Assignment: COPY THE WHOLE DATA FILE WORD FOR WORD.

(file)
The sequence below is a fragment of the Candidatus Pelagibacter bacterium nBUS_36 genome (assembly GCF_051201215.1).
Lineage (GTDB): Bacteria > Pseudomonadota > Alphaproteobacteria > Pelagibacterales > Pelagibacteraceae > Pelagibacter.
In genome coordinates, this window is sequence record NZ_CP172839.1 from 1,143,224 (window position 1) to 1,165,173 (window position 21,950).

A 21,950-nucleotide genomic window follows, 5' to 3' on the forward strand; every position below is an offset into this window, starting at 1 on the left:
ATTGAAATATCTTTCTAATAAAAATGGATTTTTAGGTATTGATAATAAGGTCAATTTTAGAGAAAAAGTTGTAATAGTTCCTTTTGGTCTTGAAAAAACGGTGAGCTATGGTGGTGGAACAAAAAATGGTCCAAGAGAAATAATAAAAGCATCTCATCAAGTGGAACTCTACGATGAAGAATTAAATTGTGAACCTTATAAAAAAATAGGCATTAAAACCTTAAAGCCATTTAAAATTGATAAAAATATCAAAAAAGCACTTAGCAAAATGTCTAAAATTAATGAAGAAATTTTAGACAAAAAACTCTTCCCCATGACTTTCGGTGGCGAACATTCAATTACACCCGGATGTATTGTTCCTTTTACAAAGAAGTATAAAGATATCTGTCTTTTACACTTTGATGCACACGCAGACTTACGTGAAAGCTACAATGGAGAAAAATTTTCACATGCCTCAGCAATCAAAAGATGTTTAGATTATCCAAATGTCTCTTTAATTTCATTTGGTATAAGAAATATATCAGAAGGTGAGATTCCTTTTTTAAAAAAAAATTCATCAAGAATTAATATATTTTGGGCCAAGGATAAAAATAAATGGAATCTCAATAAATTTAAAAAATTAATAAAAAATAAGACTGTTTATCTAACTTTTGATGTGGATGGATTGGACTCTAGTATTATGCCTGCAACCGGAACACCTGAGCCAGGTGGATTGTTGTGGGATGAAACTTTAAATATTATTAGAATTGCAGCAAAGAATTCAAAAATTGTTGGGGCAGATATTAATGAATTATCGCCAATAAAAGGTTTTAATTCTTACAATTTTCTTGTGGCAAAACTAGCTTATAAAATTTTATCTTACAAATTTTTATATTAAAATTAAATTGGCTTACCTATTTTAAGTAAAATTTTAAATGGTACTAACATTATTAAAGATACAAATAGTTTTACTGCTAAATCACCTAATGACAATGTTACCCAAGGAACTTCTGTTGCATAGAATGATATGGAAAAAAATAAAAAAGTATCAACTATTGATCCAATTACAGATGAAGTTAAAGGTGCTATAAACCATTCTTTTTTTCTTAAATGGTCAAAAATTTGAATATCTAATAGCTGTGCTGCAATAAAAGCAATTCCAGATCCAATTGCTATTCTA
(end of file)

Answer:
The sequence below is a fragment of the Candidatus Pelagibacter bacterium nBUS_36 genome (assembly GCF_051201215.1).
Lineage (GTDB): Bacteria > Pseudomonadota > Alphaproteobacteria > Pelagibacterales > Pelagibacteraceae > Pelagibacter.
In genome coordinates, this window is sequence record NZ_CP172839.1 from 1,143,224 (window position 1) to 1,165,173 (window position 21,950).

A 21,950-nucleotide genomic window follows, 5' to 3' on the forward strand; every position below is an offset into this window, starting at 1 on the left:
ATTGAAATATCTTTCTAATAAAAATGGATTTTTAGGTATTGATAATAAGGTCAATTTTAGAGAAAAAGTTGTAATAGTTCCTTTTGGTCTTGAAAAAACGGTGAGCTATGGTGGTGGAACAAAAAATGGTCCAAGAGAAATAATAAAAGCATCTCATCAAGTGGAACTCTACGATGAAGAATTAAATTGTGAACCTTATAAAAAAATAGGCATTAAAACCTTAAAGCCATTTAAAATTGATAAAAATATCAAAAAAGCACTTAGCAAAATGTCTAAAATTAATGAAGAAATTTTAGACAAAAAACTCTTCCCCATGACTTTCGGTGGCGAACATTCAATTACACCCGGATGTATTGTTCCTTTTACAAAGAAGTATAAAGATATCTGTCTTTTACACTTTGATGCACACGCAGACTTACGTGAAAGCTACAATGGAGAAAAATTTTCACATGCCTCAGCAATCAAAAGATGTTTAGATTATCCAAATGTCTCTTTAATTTCATTTGGTATAAGAAATATATCAGAAGGTGAGATTCCTTTTTTAAAAAAAAATTCATCAAGAATTAATATATTTTGGGCCAAGGATAAAAATAAATGGAATCTCAATAAATTTAAAAAATTAATAAAAAATAAGACTGTTTATCTAACTTTTGATGTGGATGGATTGGACTCTAGTATTATGCCTGCAACCGGAACACCTGAGCCAGGTGGATTGTTGTGGGATGAAACTTTAAATATTATTAGAATTGCAGCAAAGAATTCAAAAATTGTTGGGGCAGATATTAATGAATTATCGCCAATAAAAGGTTTTAATTCTTACAATTTTCTTGTGGCAAAACTAGCTTATAAAATTTTATCTTACAAATTTTTATATTAAAATTAAATTGGCTTACCTATTTTAAGTAAAATTTTAAATGGTACTAACATTATTAAAGATACAAATAGTTTTACTGCTAAATCACCTAATGACAATGTTACCCAAGGAACTTCTGTTGCATAGAATGATATGGAAAAAAATAAAAAAGTATCAACTATTGATCCAATTACAGATGAAGTTAAAGGTGCTATAAACCATTCTTTTTTTCTTAAATGGTCAAAAATTTGAATATCTAATAGCTGTGCTGCAATAAAAGCAATTCCAGATCCAATTGCTATTCTA